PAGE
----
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Communesin F   

25 February 2010 16,977 views 30 Comments

Weinreb, Liu, Seo. ACIEE, 2010, EarlyView. DOI: 10.1002/anie.200906818. Article PDF Supporting Information Group Website

Quite a congested little beast, eh?  I felt that a 3D representation might help show the almost cage-like structure.  Also, having been at a Med-Chem conference for the last few days, I’ve been seeing everything in 3D.  I haven’t seen many molecules with this skeleton before, so I was surprised to see that it was isolated in Penicillium mold; however, this was found growing on a marine algae, so I guess that makes for some pretty special biosynthetic machinery.  This makes for a target with an appealing biological activity – microfilament disruption leading to cytotoxicity, so it’s clear why there’s been quite a bit of synthetic action here.

The synthesis starts with a pretty large fragment, but it was easily made using a Suzuki coupling to produce the styrene (o-nitro phenyl boronic acid), and an acid chloride amide formation to couple the LHS.  However, that aryl iodide looks like it’s there for a reason – a rather tasty Heck coupling.  Treatment of the SM with a fairly standard catalyst brew results in a 5-exo closure to give the quaternary center, and provide the tetra-hydro pyridine as a neat functional handle.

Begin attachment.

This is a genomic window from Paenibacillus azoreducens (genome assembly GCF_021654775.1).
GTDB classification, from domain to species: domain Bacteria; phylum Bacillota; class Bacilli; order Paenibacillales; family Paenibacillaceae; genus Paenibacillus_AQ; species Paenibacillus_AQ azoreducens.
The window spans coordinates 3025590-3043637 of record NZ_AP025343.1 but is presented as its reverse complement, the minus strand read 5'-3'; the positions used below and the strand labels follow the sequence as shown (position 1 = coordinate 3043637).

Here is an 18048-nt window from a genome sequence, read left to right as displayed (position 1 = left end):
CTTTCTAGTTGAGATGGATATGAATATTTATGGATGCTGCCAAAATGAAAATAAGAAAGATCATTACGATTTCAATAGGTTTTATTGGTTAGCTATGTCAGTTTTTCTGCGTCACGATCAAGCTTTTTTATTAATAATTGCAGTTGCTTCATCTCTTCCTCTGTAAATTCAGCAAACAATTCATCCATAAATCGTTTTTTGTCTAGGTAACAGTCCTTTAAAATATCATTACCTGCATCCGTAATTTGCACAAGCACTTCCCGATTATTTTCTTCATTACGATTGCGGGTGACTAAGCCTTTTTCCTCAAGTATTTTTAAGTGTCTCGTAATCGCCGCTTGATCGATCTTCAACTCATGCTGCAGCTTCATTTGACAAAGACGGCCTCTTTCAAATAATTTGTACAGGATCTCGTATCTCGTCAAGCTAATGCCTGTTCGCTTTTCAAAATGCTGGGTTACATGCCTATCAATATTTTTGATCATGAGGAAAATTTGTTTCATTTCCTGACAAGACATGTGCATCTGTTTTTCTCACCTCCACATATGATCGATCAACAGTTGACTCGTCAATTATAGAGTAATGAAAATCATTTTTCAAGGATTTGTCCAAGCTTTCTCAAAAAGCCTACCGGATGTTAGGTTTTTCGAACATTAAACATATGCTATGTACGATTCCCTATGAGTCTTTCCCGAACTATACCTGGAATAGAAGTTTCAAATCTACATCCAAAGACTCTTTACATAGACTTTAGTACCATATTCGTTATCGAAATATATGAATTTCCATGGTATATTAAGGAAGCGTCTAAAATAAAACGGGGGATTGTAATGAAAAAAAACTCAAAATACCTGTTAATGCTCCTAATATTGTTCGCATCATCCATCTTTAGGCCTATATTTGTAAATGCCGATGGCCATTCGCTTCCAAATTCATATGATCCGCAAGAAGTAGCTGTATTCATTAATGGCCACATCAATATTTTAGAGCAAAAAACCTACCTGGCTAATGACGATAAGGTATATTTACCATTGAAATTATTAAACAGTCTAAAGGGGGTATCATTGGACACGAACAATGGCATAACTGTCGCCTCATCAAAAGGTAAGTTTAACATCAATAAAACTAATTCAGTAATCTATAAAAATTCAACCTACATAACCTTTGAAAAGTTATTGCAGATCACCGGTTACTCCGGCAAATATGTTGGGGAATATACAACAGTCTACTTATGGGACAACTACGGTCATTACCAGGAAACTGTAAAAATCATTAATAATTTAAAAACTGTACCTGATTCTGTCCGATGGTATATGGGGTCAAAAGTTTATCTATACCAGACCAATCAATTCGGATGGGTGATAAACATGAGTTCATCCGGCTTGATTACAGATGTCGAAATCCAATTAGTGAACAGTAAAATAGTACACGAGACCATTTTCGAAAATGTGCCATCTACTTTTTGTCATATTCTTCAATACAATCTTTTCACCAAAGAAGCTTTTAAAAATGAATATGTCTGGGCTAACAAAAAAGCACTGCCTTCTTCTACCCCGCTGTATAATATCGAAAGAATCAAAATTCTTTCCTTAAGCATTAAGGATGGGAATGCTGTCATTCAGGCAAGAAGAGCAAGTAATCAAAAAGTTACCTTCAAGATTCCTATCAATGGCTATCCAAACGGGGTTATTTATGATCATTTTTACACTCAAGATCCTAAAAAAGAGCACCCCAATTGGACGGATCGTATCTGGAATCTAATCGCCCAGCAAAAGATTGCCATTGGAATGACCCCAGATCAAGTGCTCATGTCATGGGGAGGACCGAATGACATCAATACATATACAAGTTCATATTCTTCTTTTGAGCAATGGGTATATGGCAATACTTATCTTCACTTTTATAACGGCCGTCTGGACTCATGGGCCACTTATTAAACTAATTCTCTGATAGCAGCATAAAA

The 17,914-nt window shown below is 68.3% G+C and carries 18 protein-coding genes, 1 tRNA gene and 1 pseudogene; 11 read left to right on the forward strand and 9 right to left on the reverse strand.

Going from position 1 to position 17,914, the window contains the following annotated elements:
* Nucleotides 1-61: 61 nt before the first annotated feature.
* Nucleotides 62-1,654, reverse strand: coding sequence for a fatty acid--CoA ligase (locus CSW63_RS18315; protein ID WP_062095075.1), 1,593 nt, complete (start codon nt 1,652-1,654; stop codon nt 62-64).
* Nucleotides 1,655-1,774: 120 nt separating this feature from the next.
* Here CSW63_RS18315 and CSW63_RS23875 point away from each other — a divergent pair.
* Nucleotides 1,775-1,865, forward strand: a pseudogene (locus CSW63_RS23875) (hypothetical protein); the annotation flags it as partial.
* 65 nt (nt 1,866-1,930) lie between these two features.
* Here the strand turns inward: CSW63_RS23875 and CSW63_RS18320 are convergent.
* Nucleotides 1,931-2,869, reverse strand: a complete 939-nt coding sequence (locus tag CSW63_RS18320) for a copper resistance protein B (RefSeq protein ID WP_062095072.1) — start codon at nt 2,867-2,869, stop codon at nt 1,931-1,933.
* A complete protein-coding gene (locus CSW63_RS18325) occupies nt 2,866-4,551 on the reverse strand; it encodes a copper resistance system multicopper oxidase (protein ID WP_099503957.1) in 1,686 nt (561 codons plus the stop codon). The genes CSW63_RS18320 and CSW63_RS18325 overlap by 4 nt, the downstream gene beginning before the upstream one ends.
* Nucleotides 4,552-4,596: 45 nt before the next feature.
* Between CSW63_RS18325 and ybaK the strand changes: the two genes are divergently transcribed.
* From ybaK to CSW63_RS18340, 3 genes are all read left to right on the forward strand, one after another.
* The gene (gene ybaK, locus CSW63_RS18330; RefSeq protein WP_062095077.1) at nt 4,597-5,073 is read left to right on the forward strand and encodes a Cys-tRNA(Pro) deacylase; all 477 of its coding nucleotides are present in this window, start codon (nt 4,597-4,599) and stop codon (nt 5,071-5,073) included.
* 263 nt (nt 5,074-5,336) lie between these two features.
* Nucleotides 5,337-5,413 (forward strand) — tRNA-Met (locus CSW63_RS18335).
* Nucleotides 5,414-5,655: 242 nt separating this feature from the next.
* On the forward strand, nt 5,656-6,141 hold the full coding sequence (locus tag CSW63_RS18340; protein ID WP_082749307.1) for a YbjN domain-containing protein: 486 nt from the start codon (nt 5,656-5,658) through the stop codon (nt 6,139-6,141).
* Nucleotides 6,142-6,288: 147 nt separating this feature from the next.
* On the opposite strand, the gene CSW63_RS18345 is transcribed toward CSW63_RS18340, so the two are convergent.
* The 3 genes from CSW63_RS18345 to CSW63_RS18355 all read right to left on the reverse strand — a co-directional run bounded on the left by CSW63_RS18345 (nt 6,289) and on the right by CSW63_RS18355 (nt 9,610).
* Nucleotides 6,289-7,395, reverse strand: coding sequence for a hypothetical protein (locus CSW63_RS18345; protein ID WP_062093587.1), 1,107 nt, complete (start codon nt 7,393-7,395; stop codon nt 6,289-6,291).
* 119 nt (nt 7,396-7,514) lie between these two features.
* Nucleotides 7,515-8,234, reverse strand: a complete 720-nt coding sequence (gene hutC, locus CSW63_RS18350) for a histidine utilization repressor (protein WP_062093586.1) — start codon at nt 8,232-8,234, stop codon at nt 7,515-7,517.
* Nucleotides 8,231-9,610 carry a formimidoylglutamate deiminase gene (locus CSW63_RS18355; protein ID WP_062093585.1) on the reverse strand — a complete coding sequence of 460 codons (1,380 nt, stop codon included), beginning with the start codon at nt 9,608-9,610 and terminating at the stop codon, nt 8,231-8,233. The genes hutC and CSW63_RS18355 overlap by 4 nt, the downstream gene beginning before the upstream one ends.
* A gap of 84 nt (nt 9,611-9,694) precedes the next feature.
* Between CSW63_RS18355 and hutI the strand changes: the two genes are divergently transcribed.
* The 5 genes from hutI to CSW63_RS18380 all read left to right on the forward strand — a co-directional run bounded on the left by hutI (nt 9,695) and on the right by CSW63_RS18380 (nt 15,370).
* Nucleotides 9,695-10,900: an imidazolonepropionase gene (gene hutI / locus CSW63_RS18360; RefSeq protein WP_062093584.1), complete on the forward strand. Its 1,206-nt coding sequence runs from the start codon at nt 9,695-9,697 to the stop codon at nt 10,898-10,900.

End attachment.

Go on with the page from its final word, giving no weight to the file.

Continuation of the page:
A couple of steps later, and it’s time to close a second intramolecular system to form a further ring, using alane-amine comple to do a rather neat reductive amination.  The diastereoselectivity here is fairly impressive – no numbers quoted, so I assume it’s complete.  It’s then time to do something with the enamine, and it’s a [3+2] cyclisation with an azide.  In this case, the azide is cyanogen azide; not a molecule I’d have thought to be particularly stable!  It turns out that this is a pretty nasty compound, having featured in Derek Lowe’s famous Things I Won’t Work With list… To quote Derek:

Cyanogen azide is trouble right from its empirical formula: CN4, not one hydrogen atom to its name. A molecular weight of 68 means that you’re dealing with a small, lively compound, but when the stuff is 82 per cent nitrogen, you can be sure that it’s yearning to be smaller and livelier still.

To be fair to it, though, it reacts really nicely here to give an intermediate product from the [3+2], and then expel nitrogen (surprise!) to give the amidine – a neat handle for installing a carbonyl, or amide in this case. However, I’d like to know if more routine methods were tried, such as a Wacker oxidation…